The Bible tells how Job lost all his possessions, then his children, and later his health. His wife even tells him to “Curse God and die.” He responds, “Shall we accept good from God, and not trouble?” (Job 2:9, 10)

I confess Job’s response mystifies me. I would want God to apologize. Job’s friends, who came to comfort him, would tell me that is presumptuous. They chided, “Can a mortal be more righteous than God?” (4:17)

Job’s friends would tell me to get a grip. They argued, “man is born to trouble as surely as sparks fly upward.” (Job 5:7) Life stinks. Get used to it.

Try telling that to a cancer patient. Does that make you cringe?

If that’s not enough, add in some guilt. That’s what Job’s friends did: “Blessed is the man whom God corrects… he wounds, but he also binds up; he injures, but his hands also heal.” (Job 5:17,18)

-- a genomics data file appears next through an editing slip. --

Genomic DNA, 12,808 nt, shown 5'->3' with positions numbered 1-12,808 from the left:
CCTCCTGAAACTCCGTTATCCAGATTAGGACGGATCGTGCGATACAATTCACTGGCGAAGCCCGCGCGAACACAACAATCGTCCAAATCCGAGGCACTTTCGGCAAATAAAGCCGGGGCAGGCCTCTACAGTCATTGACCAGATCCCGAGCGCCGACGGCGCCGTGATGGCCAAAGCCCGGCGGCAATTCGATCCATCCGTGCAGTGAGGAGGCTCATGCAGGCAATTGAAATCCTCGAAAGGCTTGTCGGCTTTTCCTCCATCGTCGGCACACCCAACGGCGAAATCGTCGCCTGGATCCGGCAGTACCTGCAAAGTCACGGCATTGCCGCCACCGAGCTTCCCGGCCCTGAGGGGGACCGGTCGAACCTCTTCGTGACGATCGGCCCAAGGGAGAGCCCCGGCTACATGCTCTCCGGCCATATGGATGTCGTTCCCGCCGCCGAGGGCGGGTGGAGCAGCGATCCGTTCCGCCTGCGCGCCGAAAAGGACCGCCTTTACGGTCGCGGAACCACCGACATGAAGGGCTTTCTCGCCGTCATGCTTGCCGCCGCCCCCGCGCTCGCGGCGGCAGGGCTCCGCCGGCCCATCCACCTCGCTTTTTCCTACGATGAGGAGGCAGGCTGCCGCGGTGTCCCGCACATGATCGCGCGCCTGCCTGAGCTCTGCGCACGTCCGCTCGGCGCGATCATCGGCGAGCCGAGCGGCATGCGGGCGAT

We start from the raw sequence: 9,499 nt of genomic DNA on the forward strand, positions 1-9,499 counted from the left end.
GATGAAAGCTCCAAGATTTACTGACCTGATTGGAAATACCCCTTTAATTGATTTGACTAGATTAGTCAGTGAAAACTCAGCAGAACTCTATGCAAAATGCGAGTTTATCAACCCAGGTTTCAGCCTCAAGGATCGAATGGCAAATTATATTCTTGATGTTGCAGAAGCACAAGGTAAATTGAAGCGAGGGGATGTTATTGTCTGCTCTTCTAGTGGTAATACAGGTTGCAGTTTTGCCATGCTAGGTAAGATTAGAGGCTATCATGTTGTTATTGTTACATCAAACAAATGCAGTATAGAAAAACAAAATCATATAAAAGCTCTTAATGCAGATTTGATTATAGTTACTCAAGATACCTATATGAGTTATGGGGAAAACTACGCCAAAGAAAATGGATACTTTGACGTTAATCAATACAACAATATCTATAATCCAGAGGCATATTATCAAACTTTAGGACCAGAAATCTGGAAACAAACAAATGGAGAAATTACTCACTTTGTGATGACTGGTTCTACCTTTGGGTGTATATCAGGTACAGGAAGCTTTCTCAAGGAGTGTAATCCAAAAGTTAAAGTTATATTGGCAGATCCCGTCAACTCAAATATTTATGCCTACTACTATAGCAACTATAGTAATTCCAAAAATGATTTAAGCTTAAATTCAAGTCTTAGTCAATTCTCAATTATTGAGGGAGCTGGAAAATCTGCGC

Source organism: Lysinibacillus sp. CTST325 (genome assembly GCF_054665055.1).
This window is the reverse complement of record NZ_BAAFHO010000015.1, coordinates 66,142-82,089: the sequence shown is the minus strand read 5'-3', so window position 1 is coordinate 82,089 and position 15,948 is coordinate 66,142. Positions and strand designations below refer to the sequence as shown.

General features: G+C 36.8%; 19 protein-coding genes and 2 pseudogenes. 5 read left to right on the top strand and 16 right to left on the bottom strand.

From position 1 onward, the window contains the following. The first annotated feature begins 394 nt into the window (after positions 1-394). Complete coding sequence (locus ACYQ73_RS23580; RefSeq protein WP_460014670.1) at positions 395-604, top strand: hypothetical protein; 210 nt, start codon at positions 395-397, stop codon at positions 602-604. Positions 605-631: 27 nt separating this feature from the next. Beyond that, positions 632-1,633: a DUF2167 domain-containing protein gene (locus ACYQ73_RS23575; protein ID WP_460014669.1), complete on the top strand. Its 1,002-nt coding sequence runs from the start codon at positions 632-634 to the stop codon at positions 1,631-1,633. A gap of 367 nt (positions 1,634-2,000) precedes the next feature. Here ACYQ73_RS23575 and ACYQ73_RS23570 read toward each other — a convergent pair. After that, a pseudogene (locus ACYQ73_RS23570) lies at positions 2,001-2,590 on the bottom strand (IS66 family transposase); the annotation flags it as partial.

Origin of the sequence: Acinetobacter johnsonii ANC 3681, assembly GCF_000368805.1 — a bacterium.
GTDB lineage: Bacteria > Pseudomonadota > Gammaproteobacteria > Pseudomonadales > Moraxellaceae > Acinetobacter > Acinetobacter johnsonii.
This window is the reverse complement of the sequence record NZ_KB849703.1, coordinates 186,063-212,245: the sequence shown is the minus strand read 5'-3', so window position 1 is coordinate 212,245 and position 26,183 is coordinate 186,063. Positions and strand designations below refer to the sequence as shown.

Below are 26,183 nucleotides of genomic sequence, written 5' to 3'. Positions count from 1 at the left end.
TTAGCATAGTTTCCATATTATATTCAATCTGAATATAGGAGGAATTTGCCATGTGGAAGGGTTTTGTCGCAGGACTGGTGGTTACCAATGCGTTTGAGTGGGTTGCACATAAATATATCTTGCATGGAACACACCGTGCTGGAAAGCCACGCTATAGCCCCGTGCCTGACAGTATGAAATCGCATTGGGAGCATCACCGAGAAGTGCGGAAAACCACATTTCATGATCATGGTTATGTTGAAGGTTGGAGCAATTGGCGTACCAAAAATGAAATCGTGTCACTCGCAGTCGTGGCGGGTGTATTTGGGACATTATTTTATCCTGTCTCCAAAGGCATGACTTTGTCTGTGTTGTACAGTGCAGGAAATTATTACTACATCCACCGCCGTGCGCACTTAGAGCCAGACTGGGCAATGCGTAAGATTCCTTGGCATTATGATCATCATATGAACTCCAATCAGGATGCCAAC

I like Job’s response. “You [are] no help… How painful are honest words! But what do your arguments prove? Do you mean to correct what I say, and treat the words of a despairing man as wind?” (Job 6:21, 25-26)

I doubt Job’s friends meant to hurt him. They sought to comfort him with sincere platitudes, but these were not enough.

I like the Bible’s authenticity. It doesn’t mince words. It doesn’t sugarcoat a thing in describing Job’s suffering. He complained about losing his appetite (6:7), he felt hopeless and weak (6:11-12), he felt helpless (6:13), he couldn’t sleep (7:4), he had nightmares (7:14), he wanted to die (6:9; 7:16), and he wanted to be left alone (7:19). These are all symptoms of clinical depression.

Job’s friends did not leave him alone. They kept talking. Eventually, God showed up. He gave no explanations, no apologies. I don’t like that at all, but that doesn’t matter. God’s not obliged to please me—nor Job. He’s God, after all.

I don’t understand God. I don’t understand Job, either, but I love the way he tells the truth about how he feels. We should too. God can take it.

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